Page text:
Oct 28, 2009, 4:26 PM
The communication strategies focused on nine thematic areas comprising maternal nutrition; promoting optimal infant and young child feeding practice; preventing micronutrient malnutrition; nutrition and infectious diseases; nutrition and HIV/AIDS; improving food standards quality and safety; preventing and managing diet-related non-communicable diseases (diabetes and hypertension); and nutrition in emergency situations.
The messages were developed by NaNA in collaboration with partners with the purpose of guiding and facilitating behavioral change, communication on nutrition and related issues involving various categories of program participants and audiences across the country.
Malang Fofana, deputy director of NaNA, said the strategic document is meant for Gambians and it is designed to address nutrition in the country, noting that it will go a long way in changing people’s behavior.
“There is a component for advocacy and policy makers to look at critical issues highlighted that government and partners need to address in order to achieve the desired objective,” he stated.
The importance of the forum, he said, cannot be over-emphasized, because some time ago, communication strategies for nutrition were developed with the help of experts from various fields.
“The strategies were well-written, as it has to be communicated to the people to understand key behaviors that they want to change,” he added
This, he went on, is why the World Bank funded the program to ensure that critical issues of concern in the document are fished out.
“That is why it is important to sit together and work collectively to use all the key messages that we think are relevant in changing people’s behavior for the better,” Fofana noted.
“There is a lot in the document concerning nutrition, and its related issues that experts have taken and, hopefully, the public will understand the messages used and behaviors to be adopted.
“There is a feeling that the document after the six days can be ready for use by any potential communicator, organization, ideal trainers or trainees in issues of nutrition and health or inter personal communication for Gambians,” he further stated.
Dilating on the role of men in promoting nutrition, he said, it is critical and it is the responsibility of every man to make sure that their families are protected.
Women should be helped, because if their nutritional status is not improved then that of the men cannot be. Therefore, he noted, the active involvement of men is required by helping women in household work.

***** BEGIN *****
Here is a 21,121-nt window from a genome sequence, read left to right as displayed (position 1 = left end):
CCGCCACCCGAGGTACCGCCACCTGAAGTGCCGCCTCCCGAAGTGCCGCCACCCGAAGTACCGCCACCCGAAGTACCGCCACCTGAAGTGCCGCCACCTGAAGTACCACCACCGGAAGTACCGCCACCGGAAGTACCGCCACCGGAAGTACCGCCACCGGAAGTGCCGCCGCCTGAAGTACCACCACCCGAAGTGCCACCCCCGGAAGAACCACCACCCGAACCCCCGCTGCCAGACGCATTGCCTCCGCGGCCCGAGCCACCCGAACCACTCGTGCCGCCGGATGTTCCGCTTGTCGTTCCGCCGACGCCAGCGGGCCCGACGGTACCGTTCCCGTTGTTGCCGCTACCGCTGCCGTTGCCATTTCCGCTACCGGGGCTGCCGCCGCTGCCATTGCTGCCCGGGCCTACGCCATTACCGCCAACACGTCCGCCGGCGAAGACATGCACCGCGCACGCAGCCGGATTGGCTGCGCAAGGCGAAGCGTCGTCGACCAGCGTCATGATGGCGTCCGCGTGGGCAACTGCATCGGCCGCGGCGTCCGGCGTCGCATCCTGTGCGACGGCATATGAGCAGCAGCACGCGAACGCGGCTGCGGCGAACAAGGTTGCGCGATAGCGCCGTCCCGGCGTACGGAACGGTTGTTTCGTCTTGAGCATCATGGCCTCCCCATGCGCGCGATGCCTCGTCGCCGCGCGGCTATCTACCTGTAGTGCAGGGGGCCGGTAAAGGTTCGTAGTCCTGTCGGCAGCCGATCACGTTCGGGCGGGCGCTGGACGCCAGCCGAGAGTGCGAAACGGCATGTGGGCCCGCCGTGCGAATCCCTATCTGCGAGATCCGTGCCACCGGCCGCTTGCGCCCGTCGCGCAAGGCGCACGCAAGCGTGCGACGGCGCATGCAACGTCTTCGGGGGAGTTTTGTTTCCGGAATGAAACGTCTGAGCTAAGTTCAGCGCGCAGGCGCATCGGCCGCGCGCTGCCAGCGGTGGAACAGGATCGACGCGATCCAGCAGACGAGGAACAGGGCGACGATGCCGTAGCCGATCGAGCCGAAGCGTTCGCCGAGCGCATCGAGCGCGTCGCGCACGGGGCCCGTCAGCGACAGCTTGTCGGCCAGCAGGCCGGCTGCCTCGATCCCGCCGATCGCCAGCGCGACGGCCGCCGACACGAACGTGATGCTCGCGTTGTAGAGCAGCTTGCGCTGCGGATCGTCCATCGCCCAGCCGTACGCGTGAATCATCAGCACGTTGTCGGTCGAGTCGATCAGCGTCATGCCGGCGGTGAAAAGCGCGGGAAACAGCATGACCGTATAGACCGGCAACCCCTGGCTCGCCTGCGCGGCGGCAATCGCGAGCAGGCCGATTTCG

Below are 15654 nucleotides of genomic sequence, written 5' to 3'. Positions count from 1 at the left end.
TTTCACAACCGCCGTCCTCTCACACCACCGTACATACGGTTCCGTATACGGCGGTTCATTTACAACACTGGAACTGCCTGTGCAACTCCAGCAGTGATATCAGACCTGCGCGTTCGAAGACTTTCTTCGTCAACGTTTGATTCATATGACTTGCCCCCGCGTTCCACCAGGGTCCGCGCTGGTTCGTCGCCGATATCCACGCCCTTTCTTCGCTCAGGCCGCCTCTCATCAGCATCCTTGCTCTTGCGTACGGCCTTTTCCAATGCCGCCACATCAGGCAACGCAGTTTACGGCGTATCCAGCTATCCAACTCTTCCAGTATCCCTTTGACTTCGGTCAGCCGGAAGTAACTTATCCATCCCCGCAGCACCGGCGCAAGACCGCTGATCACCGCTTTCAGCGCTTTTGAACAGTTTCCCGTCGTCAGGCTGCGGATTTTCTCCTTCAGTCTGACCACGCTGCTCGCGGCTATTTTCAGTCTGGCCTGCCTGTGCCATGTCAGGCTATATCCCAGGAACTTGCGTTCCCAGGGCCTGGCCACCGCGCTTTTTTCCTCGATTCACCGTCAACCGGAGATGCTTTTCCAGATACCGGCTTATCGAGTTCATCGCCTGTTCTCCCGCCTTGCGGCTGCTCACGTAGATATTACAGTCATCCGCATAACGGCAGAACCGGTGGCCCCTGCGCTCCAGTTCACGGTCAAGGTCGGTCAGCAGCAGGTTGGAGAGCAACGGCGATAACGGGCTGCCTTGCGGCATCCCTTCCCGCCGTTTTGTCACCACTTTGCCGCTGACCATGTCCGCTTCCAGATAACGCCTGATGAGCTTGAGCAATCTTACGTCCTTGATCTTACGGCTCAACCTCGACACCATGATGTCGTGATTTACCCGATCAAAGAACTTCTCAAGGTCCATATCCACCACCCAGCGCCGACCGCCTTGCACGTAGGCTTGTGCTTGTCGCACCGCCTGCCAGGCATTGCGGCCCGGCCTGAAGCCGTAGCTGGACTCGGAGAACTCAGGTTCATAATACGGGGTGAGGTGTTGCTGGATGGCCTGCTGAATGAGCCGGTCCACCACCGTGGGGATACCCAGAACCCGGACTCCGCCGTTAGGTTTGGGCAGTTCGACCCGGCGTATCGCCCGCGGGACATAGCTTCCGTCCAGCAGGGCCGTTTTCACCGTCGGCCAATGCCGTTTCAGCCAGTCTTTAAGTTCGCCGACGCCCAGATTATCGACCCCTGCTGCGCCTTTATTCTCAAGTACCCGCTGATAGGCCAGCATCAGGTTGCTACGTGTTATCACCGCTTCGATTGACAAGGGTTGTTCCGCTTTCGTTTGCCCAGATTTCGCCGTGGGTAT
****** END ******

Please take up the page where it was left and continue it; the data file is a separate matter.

“Women work for long hours and they are caring and surely nurture their families. In order to effectively do it, then men should play their role well in providing the nutritional needs of their families.
Their role in promoting nutrition is key and that is why some of these messages touch on women and some called on men to be fully involved in making sure that their families consume the required amount of nutrition,” he explained.
If women are malnourished and deprived of their nutrient needs, then men will not also be able to adequately meet theirs. Men and women must work collectively to make sure that the issues of nutrition are addressed,” he stated.
Abdou Aziz Ceesay, NaNA IEC Officer said the aim and objective of the message development exercise is to complement the nutritional strategy that NaNA and partners were developing for the past two months.
He noted that a recommendation by IEC experts that a proper nutrition message development workshop should be put in place was the reason why this massage development activity was held as an annex for the proper implementation of nutrition communication.
The intended users of the booklet, he said, are individuals, groups or organizations involved in health and nutrition communication.
Ceesay said the forum is held in the West Coast Region because developing a message needs a lot of concentration and work in order to come up with strong and suitable messages that will be useful to users and receivers, thereby giving the document the attention it deserves.
Saikou Omar Dibba, a communication specialist at the University of The Gambia said if these messages are practiced, behaviors and attitudes will be adapted to a significant level, and will definitely see a change and improvement in the health indicators by reducing maternal mortality, infant mortality and young child feeding, among others.
Dibba said the mortality rate will reduce, because these are key in the health sector of any country, and once they are improved, it has an effect on national economies.
He called on the public and private sectors, NGOs involved in health and nutrition, key civil society organizations, the media, policy makers and donor agencies to join hands with NaNA to coordinate and create an enabling environment for the actors to play their part.
Dibba expressed hope that all partners will rally, and put their forces together to implement the national nutrition strategy.